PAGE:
After having been blessed all my life with the beneficence of a Muse, I haven’t had the energy of the Muse in my world for several years now. It has been depressing. Even though I can still write without a Muse, it’s more laborious, a lot less joyful from moment to moment. And when I least expected it, and had pretty much given up on ever feeling that energy again, in he walked. Right into my field of vision.
I felt like Bill & Ted in their excellent adventure:
I don’t know him at all, although I’ve now seen him a few times. Yet suddenly life in my inner world is 360% not the same. So beautiful. I am so, so blessed. My inner world now is a deluge of inspiration, keen feelings, intensely beautiful images that my mind & heart respond to. And all of that makes its way to the page, to benefit you, gentle reader!
That is simply the very best way to write. And on that note, I’m going to go… get some lunch!! Yay! Have a super Saturday, gang, wherever the Muse takes you. Thanks for visiting. See ya.
It’s a stunning morning here in the Hinterlands! Hard to believe it’s supposed to be raining, yet again, by this evening. I guess we’ll see. The only thing I don’t like about the rain, is that I have to go around and close all 22 of the windows I had already opened.
Since I last posted here, there have been all sorts of interesting things going on. For starters, my friend Diane came out to the Hinterlands and helped me FINALLY get my main barn door OPEN.
Yes! That means I was finally able to get into the main section of my barn. The part where the horse was kept long, long ago. The other section, the part where the buggy was kept, was really easy to get into from day one. And inside that section was the half-door for feeding the long-ago horse once kept in the stall side, so I could at least look into that side of the barn. But what a cool feeling to actually be able to get into the other side and look at all the ancient stuff that’s still in there.
For one thing, we discovered that the barn had a front addition built onto it at some distant point in the long ago past. So the current (really old) front of the barn (pictured above) has perfectly preserved the original old front of the barn that was built in 1910.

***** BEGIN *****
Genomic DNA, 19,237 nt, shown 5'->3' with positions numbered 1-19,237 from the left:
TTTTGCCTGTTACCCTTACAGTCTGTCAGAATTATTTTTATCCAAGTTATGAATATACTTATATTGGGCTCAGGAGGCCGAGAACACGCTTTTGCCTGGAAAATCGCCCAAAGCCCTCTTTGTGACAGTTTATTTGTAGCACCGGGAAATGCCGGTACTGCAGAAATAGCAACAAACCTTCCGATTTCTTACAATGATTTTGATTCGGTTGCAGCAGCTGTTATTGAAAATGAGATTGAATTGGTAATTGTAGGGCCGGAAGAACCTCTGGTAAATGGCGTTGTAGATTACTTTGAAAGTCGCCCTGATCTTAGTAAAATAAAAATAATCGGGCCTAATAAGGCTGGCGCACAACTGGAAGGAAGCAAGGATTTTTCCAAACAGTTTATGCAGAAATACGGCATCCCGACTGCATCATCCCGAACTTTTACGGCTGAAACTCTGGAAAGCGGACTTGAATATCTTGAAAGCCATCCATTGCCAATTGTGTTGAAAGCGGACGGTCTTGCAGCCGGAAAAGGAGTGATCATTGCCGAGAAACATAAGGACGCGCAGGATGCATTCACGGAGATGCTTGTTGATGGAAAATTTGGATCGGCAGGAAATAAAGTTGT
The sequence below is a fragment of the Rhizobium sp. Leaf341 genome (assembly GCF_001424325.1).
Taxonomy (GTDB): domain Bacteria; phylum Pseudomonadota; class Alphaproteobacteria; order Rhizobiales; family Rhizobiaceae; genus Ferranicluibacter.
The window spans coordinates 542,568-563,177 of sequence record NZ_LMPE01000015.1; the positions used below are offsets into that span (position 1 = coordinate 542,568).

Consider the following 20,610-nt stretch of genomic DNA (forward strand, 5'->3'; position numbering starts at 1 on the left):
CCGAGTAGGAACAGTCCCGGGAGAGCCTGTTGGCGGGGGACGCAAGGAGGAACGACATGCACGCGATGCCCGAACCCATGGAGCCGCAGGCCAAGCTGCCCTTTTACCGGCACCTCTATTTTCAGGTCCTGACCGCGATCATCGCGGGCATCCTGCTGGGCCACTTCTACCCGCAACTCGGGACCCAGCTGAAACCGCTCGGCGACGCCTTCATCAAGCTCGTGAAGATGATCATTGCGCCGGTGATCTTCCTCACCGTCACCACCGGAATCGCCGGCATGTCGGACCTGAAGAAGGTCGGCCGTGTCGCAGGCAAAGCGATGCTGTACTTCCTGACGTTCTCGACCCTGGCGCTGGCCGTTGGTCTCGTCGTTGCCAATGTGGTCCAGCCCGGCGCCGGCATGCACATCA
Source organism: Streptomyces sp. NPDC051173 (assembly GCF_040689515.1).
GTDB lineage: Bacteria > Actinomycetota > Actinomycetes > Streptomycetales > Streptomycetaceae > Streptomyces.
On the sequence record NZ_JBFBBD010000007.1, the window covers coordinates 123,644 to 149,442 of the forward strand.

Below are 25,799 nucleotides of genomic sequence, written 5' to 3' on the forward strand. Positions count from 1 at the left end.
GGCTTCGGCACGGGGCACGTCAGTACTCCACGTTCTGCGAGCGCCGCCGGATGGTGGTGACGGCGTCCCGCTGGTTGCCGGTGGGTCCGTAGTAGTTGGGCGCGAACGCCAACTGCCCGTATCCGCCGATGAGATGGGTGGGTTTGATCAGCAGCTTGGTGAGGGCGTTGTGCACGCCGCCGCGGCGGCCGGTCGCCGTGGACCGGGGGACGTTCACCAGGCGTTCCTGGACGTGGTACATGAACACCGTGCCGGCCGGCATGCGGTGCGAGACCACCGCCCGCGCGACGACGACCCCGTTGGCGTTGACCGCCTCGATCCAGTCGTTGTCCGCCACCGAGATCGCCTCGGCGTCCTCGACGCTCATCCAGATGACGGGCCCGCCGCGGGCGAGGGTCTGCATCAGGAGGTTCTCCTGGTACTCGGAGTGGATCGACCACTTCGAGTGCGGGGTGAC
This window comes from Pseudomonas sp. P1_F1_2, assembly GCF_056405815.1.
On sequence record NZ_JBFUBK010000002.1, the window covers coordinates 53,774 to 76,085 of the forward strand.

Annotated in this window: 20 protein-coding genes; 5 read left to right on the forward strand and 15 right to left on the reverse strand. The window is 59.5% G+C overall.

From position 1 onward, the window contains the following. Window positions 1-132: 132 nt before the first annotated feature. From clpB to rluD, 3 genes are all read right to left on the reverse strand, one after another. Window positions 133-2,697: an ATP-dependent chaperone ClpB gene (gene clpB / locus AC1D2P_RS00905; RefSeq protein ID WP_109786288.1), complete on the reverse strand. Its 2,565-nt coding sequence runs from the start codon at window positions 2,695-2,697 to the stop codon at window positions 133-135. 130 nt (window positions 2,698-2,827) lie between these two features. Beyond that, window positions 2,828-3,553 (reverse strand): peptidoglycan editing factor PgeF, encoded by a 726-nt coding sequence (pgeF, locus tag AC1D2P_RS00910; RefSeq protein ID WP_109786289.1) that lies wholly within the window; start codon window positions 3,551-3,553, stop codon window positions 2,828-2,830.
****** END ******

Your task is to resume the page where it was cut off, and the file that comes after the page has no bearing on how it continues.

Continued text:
I was going to get you photos of all this, but as it happened, at the last minute, a friend needed a place to store his 1965 VW camper van as he headed out to Yellowstone National Park for the summer. Since I can’t really afford to do the thousands of dollars worth of work that the barn needs right now, I offered him the use of the barn since we were finally able to get the door open, and now a great big VW camper van is taking up the entire space for the next few months…
There is enough room left along one side of the inside of the barn to kind of get one of the side doors of the camper open a smidge. So my friend generously offered that anytime I wanted to just hang out inside the camper, I could!
Well, that was too cute! While it is often really fun to hang out inside those old VW camper vans, I have an entire new house to hang out in, as well as a really cool porch! But I did appreciate the offer, nevertheless.
My porch, by the way, is wonderful. Quite a few friends have already come by my new 117-year-old house in the Hinterlands and they all immediately head for a chair on the side porch, plop down and get comfortable. Not only is the porch really welcoming, but the screen door also opens right onto the kitchen, where the fridge is always stocked with beer. (Not the kind of beer that I drink, btw. Everybody around here seems to like Bud Light. Whereas, loyal readers of this lofty blog will no doubt recall that I like Newcastle Brown Ale — a far cry from Bud Light. My guy-friend was over the other day to say farewell before heading off to Alaska for a big fishing tournament, and he accidentally helped himself to my one and only bottle of Newcastle Brown Ale. He said, “What the hell is this??!!” And I replied, “It’s MINE!!!” and I grabbed it away from him. My hostessing politeness only extends so far…)
Anyhow. Not only is it so cool to finally have a great porch of my own that people actually stop by and hang out on, regardless of how deep into the Hinterlands I have gotten, but it is also cool that neighbors drive by — neighbors that I have not met yet — and they all smile and wave.